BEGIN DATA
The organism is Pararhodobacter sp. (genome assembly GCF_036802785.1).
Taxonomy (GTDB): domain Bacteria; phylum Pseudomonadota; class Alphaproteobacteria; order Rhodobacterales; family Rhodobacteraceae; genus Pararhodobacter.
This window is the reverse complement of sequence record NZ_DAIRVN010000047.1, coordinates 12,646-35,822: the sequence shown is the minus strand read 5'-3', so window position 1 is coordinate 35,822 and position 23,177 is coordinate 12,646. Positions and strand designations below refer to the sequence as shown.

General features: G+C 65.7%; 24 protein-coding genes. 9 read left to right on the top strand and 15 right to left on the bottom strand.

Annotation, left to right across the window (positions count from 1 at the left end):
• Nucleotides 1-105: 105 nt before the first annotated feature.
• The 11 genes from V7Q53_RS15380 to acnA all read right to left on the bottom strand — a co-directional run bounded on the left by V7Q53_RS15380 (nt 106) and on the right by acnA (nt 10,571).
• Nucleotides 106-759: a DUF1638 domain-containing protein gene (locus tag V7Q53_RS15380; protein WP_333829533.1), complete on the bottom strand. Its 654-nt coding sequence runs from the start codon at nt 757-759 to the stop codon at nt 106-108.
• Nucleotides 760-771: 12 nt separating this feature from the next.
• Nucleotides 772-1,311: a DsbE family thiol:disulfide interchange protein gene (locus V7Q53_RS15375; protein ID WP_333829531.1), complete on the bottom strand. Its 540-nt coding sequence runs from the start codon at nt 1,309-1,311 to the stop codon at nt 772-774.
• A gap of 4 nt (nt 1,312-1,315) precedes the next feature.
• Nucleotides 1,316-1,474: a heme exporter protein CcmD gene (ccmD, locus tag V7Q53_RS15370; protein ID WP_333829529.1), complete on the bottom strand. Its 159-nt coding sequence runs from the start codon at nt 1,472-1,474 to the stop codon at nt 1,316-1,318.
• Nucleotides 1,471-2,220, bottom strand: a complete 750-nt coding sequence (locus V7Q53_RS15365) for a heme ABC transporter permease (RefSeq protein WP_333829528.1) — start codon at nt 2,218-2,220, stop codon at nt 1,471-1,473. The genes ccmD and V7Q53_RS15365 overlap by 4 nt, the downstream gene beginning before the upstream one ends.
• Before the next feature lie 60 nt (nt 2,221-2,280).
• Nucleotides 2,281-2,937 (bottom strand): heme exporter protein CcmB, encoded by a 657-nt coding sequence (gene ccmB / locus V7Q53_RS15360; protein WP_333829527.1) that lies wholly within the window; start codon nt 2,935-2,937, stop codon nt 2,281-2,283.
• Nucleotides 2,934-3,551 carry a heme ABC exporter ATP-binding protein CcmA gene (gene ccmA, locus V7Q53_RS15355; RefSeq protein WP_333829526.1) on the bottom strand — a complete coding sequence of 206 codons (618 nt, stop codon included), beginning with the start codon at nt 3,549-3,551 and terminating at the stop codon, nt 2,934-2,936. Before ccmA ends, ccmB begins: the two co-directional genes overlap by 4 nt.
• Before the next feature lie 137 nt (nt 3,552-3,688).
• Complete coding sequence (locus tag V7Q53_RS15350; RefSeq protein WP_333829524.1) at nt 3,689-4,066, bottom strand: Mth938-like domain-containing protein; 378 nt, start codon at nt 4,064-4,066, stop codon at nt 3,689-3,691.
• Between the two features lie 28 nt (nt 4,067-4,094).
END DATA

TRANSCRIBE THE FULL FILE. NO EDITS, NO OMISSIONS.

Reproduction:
The organism is Pararhodobacter sp. (genome assembly GCF_036802785.1).
Taxonomy (GTDB): domain Bacteria; phylum Pseudomonadota; class Alphaproteobacteria; order Rhodobacterales; family Rhodobacteraceae; genus Pararhodobacter.
This window is the reverse complement of sequence record NZ_DAIRVN010000047.1, coordinates 12,646-35,822: the sequence shown is the minus strand read 5'-3', so window position 1 is coordinate 35,822 and position 23,177 is coordinate 12,646. Positions and strand designations below refer to the sequence as shown.

General features: G+C 65.7%; 24 protein-coding genes. 9 read left to right on the top strand and 15 right to left on the bottom strand.

Annotation, left to right across the window (positions count from 1 at the left end):
• Nucleotides 1-105: 105 nt before the first annotated feature.
• The 11 genes from V7Q53_RS15380 to acnA all read right to left on the bottom strand — a co-directional run bounded on the left by V7Q53_RS15380 (nt 106) and on the right by acnA (nt 10,571).
• Nucleotides 106-759: a DUF1638 domain-containing protein gene (locus tag V7Q53_RS15380; protein WP_333829533.1), complete on the bottom strand. Its 654-nt coding sequence runs from the start codon at nt 757-759 to the stop codon at nt 106-108.
• Nucleotides 760-771: 12 nt separating this feature from the next.
• Nucleotides 772-1,311: a DsbE family thiol:disulfide interchange protein gene (locus V7Q53_RS15375; protein ID WP_333829531.1), complete on the bottom strand. Its 540-nt coding sequence runs from the start codon at nt 1,309-1,311 to the stop codon at nt 772-774.
• A gap of 4 nt (nt 1,312-1,315) precedes the next feature.
• Nucleotides 1,316-1,474: a heme exporter protein CcmD gene (ccmD, locus tag V7Q53_RS15370; protein ID WP_333829529.1), complete on the bottom strand. Its 159-nt coding sequence runs from the start codon at nt 1,472-1,474 to the stop codon at nt 1,316-1,318.
• Nucleotides 1,471-2,220, bottom strand: a complete 750-nt coding sequence (locus V7Q53_RS15365) for a heme ABC transporter permease (RefSeq protein WP_333829528.1) — start codon at nt 2,218-2,220, stop codon at nt 1,471-1,473. The genes ccmD and V7Q53_RS15365 overlap by 4 nt, the downstream gene beginning before the upstream one ends.
• Before the next feature lie 60 nt (nt 2,221-2,280).
• Nucleotides 2,281-2,937 (bottom strand): heme exporter protein CcmB, encoded by a 657-nt coding sequence (gene ccmB / locus V7Q53_RS15360; protein WP_333829527.1) that lies wholly within the window; start codon nt 2,935-2,937, stop codon nt 2,281-2,283.
• Nucleotides 2,934-3,551 carry a heme ABC exporter ATP-binding protein CcmA gene (gene ccmA, locus V7Q53_RS15355; RefSeq protein WP_333829526.1) on the bottom strand — a complete coding sequence of 206 codons (618 nt, stop codon included), beginning with the start codon at nt 3,549-3,551 and terminating at the stop codon, nt 2,934-2,936. Before ccmA ends, ccmB begins: the two co-directional genes overlap by 4 nt.
• Before the next feature lie 137 nt (nt 3,552-3,688).
• Complete coding sequence (locus tag V7Q53_RS15350; RefSeq protein WP_333829524.1) at nt 3,689-4,066, bottom strand: Mth938-like domain-containing protein; 378 nt, start codon at nt 4,064-4,066, stop codon at nt 3,689-3,691.
• Between the two features lie 28 nt (nt 4,067-4,094).